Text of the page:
Executive Function Strategies Blog

Lindsay Schelhorn

Lindsay Schelhorn, M.S., CCC-SLP is an executive function coach and a certified speech-language pathologist. She currently works as a speech-language pathologist at the Clearway School in West Newton, MA. After completing her bachelor's degree in Psychology at Gettysburg College in Pennsylvania, Lindsay completed a graduate certificate in Autism Studies at West Chester University in Pennsylvania. She graduated from Mass General Hospital’s Institute of Health Professions with her degree in Communication Sciences and Disorders. She feels passionately about guiding teenagers and young adults to becoming more independent by increasing their confidence in functional skills, and teaching them strategies to increase their understanding and awareness of the relationship between social skills and executive functioning skills.

Recent Posts by Lindsay Schelhorn:

How to Memorize More Effectively (When Technology is Not an Option!)

Do you ever run into the grocery store with a short list in your head and leave with only half of what you went in for? Does your son have to memorize the names of the planets in order, numerical operations, science classifications, or the beaches of the Normandy D-Day invasion - and does he always forget one or two? Does your daughter “cram” the night before a vocabulary quiz by repeatedly reading over the list and then forget everything she “learned” the night before, at test time?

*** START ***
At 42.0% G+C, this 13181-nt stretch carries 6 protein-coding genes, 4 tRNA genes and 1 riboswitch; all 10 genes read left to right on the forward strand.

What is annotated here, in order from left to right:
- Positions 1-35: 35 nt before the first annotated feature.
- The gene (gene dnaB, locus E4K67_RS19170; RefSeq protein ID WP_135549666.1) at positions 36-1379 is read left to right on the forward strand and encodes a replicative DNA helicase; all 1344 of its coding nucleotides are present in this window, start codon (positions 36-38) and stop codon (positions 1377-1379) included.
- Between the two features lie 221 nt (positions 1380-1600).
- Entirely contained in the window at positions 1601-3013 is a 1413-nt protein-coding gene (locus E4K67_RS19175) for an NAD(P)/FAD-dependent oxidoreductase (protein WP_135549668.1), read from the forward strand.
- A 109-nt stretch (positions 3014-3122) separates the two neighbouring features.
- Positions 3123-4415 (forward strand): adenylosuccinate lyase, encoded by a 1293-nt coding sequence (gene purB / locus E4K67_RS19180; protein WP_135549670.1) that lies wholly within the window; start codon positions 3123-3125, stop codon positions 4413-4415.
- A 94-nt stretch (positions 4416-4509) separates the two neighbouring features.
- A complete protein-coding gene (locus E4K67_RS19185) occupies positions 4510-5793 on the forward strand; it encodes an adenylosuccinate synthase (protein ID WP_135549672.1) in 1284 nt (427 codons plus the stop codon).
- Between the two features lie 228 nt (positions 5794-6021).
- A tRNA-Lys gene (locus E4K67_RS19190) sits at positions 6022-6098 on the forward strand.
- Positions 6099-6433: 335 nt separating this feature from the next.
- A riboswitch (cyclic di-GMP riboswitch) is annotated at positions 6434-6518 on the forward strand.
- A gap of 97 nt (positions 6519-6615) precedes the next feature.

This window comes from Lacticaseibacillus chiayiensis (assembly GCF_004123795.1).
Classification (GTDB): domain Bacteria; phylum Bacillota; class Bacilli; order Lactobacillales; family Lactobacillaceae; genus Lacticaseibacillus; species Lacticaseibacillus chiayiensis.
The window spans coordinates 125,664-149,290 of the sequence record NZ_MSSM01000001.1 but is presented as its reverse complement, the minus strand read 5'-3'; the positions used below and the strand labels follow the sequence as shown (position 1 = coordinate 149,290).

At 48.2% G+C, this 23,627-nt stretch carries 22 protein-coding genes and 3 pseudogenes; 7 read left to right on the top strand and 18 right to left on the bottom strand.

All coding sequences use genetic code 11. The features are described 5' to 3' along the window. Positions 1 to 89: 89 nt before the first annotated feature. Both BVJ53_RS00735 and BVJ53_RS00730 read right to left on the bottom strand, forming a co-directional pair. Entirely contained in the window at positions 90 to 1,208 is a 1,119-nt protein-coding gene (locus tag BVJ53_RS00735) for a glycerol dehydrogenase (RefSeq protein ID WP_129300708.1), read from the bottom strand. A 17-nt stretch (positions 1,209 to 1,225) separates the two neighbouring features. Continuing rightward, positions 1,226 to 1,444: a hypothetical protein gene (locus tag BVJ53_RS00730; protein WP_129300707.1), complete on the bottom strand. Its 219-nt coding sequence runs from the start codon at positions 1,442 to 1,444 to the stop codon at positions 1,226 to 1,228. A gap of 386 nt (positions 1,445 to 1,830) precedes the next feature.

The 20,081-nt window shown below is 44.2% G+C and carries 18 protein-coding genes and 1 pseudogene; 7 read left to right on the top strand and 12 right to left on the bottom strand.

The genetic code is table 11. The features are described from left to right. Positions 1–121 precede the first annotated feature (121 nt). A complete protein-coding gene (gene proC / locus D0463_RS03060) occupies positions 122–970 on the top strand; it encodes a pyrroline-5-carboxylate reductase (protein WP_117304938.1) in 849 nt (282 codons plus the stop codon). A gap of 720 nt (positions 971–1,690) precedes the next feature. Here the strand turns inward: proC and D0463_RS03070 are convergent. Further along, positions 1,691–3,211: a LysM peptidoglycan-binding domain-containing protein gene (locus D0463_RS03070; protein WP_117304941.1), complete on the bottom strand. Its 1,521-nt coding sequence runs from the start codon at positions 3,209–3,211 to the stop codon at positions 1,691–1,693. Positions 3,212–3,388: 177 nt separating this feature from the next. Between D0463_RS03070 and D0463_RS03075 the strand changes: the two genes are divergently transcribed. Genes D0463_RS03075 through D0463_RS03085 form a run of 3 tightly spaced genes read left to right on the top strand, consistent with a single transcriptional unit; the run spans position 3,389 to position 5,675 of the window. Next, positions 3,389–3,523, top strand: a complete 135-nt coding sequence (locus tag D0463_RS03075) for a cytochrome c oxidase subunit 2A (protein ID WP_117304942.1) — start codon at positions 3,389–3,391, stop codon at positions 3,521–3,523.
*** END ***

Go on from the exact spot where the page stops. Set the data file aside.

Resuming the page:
Overcoming End of School Year Procrastination & Lack of Motivation

"Help! My child has senioritis — and she's only a freshman (or a 7th grader, or a 4th grader...)!"

Has your child spent hours staring at a piece of paper, futilely attempting to start some dreaded piece of homework? Has your daughter declared that she is “so over school"?



The Top 3 Executive Function Apps in My Coaching Toolbox

“What are good apps I should get for my phone?”



A Speech-Language Pathologist's Approach to Academic Coaching

Have you ever given your child a direction that is met with a blank stare or an excessive delay before he or she follows it?

Does it happen even after you make sure that the Candy Crush game is put away and you have your child's undivided attention? It might not be that he or she is ignoring your request; it may actually be a reflection of your child's ability to process the language used before he or she can initiate or complete the task. Receptive language (the ability to comprehend language, or follow directions) and expressive language abilities (the ability to formulate language to complete written or spoken academic work) are inextricably linked with executive function skills.